I used to believe that for on this side of the world, three leaf clovers were common, and four leaf clovers were lucky. But on the OTHER side of the world it was the opposite. Lots of four leaf clovers and not so many lucky three leaf clovers. I used to dream about going to the "other side of the world" and picking enough four leaf clovers to last a lifetime, and bringing them back to this side of the world so they'd be lucky.
I used to believe that countries really had their names written across them and that when you reached a border there would be a red dotted line on the ground.
When I was 3-4 years old, my grandmother went on a trip to Scotland. We, as a family went to the airport to drop her off. We watched her sit down in the departures lounge, on the other side of the baggage check. I remember thnking to myself "Scotland" didn't look like a very fun place.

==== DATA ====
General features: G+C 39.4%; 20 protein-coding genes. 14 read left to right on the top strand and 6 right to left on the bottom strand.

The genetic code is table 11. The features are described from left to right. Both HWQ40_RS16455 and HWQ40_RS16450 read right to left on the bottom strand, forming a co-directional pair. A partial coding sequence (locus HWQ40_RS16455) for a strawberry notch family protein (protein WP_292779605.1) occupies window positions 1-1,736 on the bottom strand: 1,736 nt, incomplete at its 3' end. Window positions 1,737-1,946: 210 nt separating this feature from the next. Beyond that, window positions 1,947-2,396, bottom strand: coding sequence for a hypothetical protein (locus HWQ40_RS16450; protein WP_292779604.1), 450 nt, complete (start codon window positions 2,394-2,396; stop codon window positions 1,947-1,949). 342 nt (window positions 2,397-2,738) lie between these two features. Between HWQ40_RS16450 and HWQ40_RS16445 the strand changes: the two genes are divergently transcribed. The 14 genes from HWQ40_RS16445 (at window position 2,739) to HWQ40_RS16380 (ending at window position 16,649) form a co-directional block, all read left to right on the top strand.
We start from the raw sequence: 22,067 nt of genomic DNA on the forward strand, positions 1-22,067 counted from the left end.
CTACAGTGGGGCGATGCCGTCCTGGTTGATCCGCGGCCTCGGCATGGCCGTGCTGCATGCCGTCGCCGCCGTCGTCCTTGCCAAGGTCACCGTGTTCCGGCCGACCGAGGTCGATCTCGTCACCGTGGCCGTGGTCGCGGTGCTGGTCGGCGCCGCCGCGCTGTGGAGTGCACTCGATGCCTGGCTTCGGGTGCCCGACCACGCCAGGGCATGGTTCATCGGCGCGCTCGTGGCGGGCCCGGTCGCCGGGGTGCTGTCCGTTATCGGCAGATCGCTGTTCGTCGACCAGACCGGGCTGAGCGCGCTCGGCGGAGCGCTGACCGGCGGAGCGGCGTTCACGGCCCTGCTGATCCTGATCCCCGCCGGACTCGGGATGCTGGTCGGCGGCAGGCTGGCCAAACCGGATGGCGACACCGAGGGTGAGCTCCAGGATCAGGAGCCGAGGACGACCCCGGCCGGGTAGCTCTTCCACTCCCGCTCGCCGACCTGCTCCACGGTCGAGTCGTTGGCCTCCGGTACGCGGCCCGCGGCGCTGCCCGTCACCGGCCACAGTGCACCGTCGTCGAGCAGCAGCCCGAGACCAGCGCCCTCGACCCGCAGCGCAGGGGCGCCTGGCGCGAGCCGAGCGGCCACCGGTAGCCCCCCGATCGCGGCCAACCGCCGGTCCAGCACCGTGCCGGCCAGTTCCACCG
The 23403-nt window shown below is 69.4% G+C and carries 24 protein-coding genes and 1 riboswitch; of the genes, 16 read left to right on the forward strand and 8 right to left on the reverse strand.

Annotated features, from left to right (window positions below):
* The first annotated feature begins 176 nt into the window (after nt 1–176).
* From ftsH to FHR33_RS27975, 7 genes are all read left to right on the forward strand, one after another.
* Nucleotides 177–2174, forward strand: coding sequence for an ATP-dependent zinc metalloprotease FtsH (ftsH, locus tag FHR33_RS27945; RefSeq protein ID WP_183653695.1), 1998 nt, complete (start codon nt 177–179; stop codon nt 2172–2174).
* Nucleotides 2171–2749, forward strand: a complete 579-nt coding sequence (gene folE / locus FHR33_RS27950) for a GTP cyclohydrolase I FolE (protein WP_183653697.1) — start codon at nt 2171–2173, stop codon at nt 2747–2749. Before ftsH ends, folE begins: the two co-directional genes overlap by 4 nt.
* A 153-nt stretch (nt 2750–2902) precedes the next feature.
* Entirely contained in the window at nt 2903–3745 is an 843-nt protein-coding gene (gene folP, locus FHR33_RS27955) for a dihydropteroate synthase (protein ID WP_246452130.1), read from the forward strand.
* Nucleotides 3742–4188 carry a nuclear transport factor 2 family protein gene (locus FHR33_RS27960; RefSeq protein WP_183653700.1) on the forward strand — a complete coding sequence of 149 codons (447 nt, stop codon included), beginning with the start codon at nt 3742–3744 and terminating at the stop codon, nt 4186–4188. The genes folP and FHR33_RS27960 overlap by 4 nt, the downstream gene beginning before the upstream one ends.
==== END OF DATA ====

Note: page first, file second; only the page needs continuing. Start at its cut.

i believed that england was a medieval country without cars and telephones. the reason was that i watched the silver jubilee of queen elizabeth II. on the telly in 1977 and there were only horses and old uniforms. the announcer was also referring to queen elizabeth I. who had lived in the middle ages. logically, number one is mother of number two - how exactly elizabeth II. could ever manage to live from 14hundredsomething til this day i couldn't sort out but it was amazing to know that there was a medieval country still in existance.
i also thought that latin america had to do with ancient rome and people would walk around in togas, live in colosseum- and temple-like buildings and speak latin
When I was a little girl, I made a point of memorizing each country's flag so that if I was ever kidnapped and ended up in a strange place, I'd know where I was.
I used to believe that Florida was really heaven becuase we would fly through the clouds to get there and it was filled with many old people, including my grandparents.
At about age 7 I thought one could see the people running around on a map, if one looked hard enough.